The Cupertino giant plans to achieve these goals through its manufacturing partners Hon Hai Technology Group (Foxconn), Pegatron, and Wistron. According to local news reports, Apple had started assembly at 11 factories run by various manufacturing companies in Vietnam as of early 2022. Around that time, Hon Hai Technology Group (Foxconn) also won a license from the Vietnamese government to build a $270 million assembly plant in the province of Bac Giang, less than 50 miles from the capital city of Hanoi. The facility will reportedly have enough capacity to ship eight million laptops and tablets per year.
Why is the iPhone now made in India?
India, Apple’s second favored manufacturing destination, offers strong incentives for local manufacturing compared to many of its neighbors. The government’s Make in India initiative has been a runaway success. In 2020, it launched a $6 billion production-linked incentive scheme that rewards brands for setting up domestic manufacturing of smartphones and electronic components.
Android brands like Xiaomi, OPPO, and Samsung have already joined the Make in India initiative through a combination of in-house and third-party manufacturing facilities. Some examples of the latter include Bharat FIH and Dixon Technologies, which assemble Xiaomi and Samsung smartphones.
Given these success stories, it’s no surprise that Apple aims to follow suit. It also helps that its biggest partner Foxconn already has a strong presence in India. The aforementioned Bharat FIH is a subsidiary of Hon Hai Technology Group (Foxconn) Technology Group. The latter is also reportedly considering another half-billion-dollar investment to build new factories in the country.
The Indian government offers smartphone makers various financial incentives to set up domestic factories.
Apple’s decision to move its assembly lines to India could also increase the iPhone’s market share in the region. Currently, India levies a 22% customs duty on imported smartphones. This makes the iPhone significantly more expensive in the country than in most Western markets.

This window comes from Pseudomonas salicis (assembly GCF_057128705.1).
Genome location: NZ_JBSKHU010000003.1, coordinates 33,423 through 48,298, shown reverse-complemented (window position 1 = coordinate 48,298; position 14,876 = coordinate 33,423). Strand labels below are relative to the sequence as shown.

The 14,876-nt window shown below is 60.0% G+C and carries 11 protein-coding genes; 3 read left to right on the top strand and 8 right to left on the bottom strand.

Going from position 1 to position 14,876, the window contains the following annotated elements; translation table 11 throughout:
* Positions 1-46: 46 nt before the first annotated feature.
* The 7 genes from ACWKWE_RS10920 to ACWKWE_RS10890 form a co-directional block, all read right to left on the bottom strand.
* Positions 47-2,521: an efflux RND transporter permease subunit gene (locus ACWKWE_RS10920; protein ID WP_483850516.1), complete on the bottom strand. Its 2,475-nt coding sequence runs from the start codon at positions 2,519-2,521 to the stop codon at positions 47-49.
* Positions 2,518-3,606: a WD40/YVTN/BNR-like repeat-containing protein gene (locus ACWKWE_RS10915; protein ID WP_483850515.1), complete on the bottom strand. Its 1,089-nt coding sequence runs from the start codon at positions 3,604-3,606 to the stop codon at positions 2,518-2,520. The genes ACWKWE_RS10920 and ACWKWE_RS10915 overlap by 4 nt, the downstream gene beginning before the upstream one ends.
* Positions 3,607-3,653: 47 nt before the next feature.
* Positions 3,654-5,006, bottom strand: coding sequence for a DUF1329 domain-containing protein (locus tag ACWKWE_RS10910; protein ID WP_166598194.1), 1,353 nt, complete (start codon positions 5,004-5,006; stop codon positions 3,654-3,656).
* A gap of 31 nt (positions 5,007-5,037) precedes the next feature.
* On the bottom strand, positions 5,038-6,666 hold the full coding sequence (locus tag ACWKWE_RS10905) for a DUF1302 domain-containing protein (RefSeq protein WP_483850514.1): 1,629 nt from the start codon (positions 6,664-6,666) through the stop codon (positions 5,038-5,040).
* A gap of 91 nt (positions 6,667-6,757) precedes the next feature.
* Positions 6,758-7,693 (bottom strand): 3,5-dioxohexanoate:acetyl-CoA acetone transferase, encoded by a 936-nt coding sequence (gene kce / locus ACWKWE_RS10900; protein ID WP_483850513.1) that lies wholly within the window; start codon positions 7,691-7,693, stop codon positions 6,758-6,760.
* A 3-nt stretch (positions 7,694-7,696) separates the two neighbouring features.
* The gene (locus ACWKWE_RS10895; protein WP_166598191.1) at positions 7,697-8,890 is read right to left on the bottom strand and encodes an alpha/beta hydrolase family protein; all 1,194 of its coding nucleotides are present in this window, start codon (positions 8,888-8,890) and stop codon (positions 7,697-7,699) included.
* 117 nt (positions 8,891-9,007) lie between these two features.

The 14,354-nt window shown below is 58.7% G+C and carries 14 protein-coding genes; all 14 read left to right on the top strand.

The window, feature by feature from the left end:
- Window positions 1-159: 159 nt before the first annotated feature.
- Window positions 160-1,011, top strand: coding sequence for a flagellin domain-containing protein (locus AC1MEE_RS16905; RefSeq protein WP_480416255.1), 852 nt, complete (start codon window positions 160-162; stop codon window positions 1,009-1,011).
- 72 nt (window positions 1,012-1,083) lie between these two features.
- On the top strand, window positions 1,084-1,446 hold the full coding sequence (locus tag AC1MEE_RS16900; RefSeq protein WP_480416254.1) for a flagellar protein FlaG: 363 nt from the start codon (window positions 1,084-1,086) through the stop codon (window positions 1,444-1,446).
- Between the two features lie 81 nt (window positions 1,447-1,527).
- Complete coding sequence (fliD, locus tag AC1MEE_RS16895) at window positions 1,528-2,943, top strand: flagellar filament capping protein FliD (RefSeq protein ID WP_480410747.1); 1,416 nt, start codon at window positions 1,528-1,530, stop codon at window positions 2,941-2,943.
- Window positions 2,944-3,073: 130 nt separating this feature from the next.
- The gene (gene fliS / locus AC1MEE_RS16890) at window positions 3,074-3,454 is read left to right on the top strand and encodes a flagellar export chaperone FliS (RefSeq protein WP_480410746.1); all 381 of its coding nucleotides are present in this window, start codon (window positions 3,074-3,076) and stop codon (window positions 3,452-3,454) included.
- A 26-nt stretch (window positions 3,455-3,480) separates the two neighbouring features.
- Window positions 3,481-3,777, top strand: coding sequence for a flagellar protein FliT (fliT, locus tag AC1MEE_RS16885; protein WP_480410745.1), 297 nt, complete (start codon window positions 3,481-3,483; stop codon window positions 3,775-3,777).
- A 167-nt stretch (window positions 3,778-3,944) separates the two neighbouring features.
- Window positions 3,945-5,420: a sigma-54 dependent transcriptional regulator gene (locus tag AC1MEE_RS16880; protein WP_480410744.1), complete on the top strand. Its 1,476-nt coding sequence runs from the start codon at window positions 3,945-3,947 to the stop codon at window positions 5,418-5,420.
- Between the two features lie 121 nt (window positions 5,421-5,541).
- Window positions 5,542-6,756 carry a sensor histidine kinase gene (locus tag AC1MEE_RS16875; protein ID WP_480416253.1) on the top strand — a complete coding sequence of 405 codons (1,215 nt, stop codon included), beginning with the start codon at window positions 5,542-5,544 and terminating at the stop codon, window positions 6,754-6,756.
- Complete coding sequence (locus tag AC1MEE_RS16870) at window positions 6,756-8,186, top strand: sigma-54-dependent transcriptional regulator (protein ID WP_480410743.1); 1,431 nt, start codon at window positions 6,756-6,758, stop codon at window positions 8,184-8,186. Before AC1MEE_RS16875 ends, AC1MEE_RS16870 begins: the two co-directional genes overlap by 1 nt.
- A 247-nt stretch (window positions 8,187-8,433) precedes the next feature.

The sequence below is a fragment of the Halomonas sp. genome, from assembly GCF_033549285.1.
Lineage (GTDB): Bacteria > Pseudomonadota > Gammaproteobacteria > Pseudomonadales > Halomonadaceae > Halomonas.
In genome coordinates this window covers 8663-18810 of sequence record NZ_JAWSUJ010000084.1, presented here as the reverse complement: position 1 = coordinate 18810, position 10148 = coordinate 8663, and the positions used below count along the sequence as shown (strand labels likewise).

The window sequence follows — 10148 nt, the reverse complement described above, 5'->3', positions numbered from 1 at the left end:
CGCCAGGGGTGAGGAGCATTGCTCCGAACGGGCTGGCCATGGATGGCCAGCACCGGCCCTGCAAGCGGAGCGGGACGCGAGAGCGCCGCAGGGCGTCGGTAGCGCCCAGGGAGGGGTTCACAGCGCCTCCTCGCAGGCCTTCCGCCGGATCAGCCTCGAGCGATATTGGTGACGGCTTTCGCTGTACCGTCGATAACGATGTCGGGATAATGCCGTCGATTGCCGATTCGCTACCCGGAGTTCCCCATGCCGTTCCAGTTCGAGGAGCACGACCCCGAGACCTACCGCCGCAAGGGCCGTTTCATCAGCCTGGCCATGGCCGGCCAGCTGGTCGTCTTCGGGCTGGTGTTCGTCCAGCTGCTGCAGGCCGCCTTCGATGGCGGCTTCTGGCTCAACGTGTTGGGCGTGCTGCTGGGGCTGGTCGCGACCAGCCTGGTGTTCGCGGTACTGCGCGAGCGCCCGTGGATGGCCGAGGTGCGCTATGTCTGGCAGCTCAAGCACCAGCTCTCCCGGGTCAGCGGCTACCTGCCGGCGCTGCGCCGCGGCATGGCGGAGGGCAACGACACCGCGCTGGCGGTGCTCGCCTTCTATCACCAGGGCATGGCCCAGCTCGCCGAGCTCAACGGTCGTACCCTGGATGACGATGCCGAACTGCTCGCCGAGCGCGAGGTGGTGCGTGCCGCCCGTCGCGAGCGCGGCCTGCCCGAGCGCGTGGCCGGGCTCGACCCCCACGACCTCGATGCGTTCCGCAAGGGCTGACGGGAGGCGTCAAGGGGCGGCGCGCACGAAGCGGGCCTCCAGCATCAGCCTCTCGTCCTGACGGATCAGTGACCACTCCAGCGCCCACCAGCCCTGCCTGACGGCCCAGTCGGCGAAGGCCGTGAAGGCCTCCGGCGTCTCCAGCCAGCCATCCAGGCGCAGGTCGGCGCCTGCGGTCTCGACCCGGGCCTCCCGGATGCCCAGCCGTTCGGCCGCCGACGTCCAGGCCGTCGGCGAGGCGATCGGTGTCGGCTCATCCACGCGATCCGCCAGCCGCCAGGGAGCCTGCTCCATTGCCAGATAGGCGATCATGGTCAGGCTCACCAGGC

With local production, however, Apple can sidestep these high import fees and could pass on the savings to consumers. In fact, the company has already followed this strategy with previous-generation iPhone models, which it already assembles in the country. Even though the latest iPhone sells at a significant price premium in India, older models often get deep discounts — likely due to the aforementioned tax breaks.
By assembling the iPhone in India, Apple can sidestep high import fees and build domestic market share.
With the iPhone 14, Apple began assembling current-generation iPhone models in India for the first time. The company tapped Hon Hai Technology Group (Foxconn) for the job, specifically the latter’s Sriperumbudur factory in the state of Tamil Nadu. However, Apple only opted to move a small percentage of its iPhone 14 production from China to India — an estimated 5% right after launch.
Who will make Apple products like the iPhone in the future?
Even with Apple’s migration to South and East Asia, the bulk of the company’s production facilities will remain in China. Several key electronic components are still sourced from the region. Moreover, China still has a great deal of manufacturing infrastructure already in place. However, the country’s dominance will likely shrink over time. Still, Apple’s existing factory partners stand to benefit either way as they will continue to build and operate facilities even outside China.
We’ve already discussed why Apple may want to shift assembly to Vietnam and India in the coming years. Financial forecasts expect the transition to happen sooner rather than later. A JPMorgan analyst said the following in a note to the company’s clients:
Vietnam is emerging as the production hub for components (camera modules) and EMS of smaller-volume products (Apple Watch, Mac, iPads) and is already a major destination for AirPods manufacturing. For iPhone EMS, India appears to be the location of choice for diversifying the supply chain away from China.
The analyst further estimated that Apple will relocate around 25% of its iPhone production to India and 65% of AirPods assembly to Vietnam by 2025. Other products that could also see some assembly move away from China include the iPad, MacBook, and Apple Watch.
To conclude, there’s no single answer as to where the iPhone gets made. While final assembly only takes place in two or three countries, the iPhone’s individual components and raw materials come from nearly every corner of the world.
The latest iPhones are mostly made in China, but rely on components from all over the world. Apple has also shifted the assembly of older iPhone models to other Asian countries, namely India and Vietnam.
No, the iPhone is assembled in China, Vietnam, and India. However, some electronic components in the iPhone do come from the USA.
Apple has shifted a small amount of iPhone production from China to India, including the latest iPhone.